Sunday, December 4

Trio of Trump-related trials to be heard in New York on Monday

Former President Donald Trump is at the center of trials holding proceedings in three different courtrooms Monday.

The cases range from civil to criminal, state and federal. Trump is named in one lawsuit in the Bronx, his company is named in a Manhattan criminal case and a longtime friend and adviser is in the middle of a criminal trial in Brooklyn.

Here’s a look at where the cases stand:

Arguments begin in Trump Organization criminal trial

In Manhattan, the Trump Organization, through two corporate entities — the Trump Corporation and Trump Payroll Corporation — has entered not guilty pleas on 14 counts related to allegations the company provided untaxed “indirect employee compensation” to executives. Opening statements in the case are scheduled to start Monday morning

Last week, prosecutors and defense attorneys interviewed dozens of potential jurors, asking them probing questions about their feelings towards Trump, even though he is not charged in the case. Potential jurors grappled with the question of whether they could compartmentalize their opinions for Trump — in many cases expressed with strong distaste — in order to consider the charges against his company. 

Former President Trump Holds Rally In Robstown, Texas
Former U.S President Donald Trump speaks at a ‘Save America’ rally on October 22, 2022 in Robstown, Texas. 

BRANDON BELL / Getty Images

The process was fraught and many concluded they could not. In at least one instance, a potential juror at first believed he could before realizing he was wrong.

After saying on Oct. 24 he could be unbiased about Trump, on Oct. 27, the potential juror asked to speak to Judge Juan Merchan. He said that for three days he had “very strong feelings about Donald Trump that turned into a very visceral feeling in my gut that I use to have when he was President,” reflecting his dislike of Trump. He was excused.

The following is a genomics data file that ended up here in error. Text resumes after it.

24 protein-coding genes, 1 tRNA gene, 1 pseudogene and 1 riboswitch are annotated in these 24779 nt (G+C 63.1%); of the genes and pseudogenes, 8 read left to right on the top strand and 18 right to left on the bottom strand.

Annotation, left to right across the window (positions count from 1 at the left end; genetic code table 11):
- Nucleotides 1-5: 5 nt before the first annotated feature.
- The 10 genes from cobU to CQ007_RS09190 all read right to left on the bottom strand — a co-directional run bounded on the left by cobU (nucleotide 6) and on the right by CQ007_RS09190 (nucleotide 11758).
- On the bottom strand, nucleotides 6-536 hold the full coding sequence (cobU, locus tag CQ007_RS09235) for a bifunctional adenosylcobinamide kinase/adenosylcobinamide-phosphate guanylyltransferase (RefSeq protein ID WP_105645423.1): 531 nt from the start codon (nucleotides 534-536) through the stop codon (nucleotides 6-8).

The challenge of seating jurors was summed up in a social media post by defense attorney Michael van der Veen, who said, “the politics in the jury pool in this case runs nine out of 10 against our client.” 

“In order for there to be a fair trial, we need to keep the politics out,” van der Veen wrote.

Trump has called the charges a result of a “witch hunt” and accused Manhattan District Attorney Alvin Bragg, and his predecessor who launched the investigation, Cyrus Vance, of acting out of political animus.

Arguments near conclusion in Thomas Barrack’s trial

Politics are front and center in the ongoing criminal trial of billionaire businessman Thomas Barrack, a longtime Trump friend and adviser who served as chair of the 2016 Inauguration committee. 

Barrack is accused of acting as an unregistered foreign agent in an effort to sway U.S. foreign policy in favor of the United Arab Emirates’ (UAE) interests, and has entered a not guilty plea. In this case, as in the Trump Organization’s Manhattan trial, potential jurors in Brooklyn’s federal court were interrogated about their feelings toward Trump and told Trump could even be called to the stand. 

That never materialized, but two Trump administration officials testified — former Secretary of State Rex Tillerson and former Treasury Secretary Steven Mnuchin. Barrack himself has been on the stand testifying in his own defense for the last week, and will continue Monday. 

Barrack has described his communications with UAE officials about the Trump administration as “puffery” and attempts to mediate disputes.

Barrack is expected to be the last witness called in the case, and Judge Brian Cogan indicated Friday the jury may begin deliberations this week.

Trump and company civil trial begins

Trump’s political and corporate interests are fused in a lawsuit that goes to civil trial Monday in the Bronx, where five plaintiffs say they were assaulted, and had property destroyed, by Trump’s security team outside Trump Tower in September 2015.

The men had been protesting statements made by Trump — then a candidate for the Republican presidential nomination — related to civil rights and Mexican immigrants.

Their case moved slowly while Trump was president, but ultimately included a court-ordered videotaped deposition from Trump, which was completed in October 2021. Others in Trump’s orbit during the earliest days of his candidacy were also deposed in the suit.

Trump and the Trump Organization are named in the lawsuit and have denied all allegations. The plaintiffs are seeking unspecified damages. 

Potential jurors will be crammed into a courtroom Monday and be told — as others were in Manhattan last week, and in Brooklyn last month — that they will need to set aside their biases about Trump, who could be called as a witness, and make an impartial decision.

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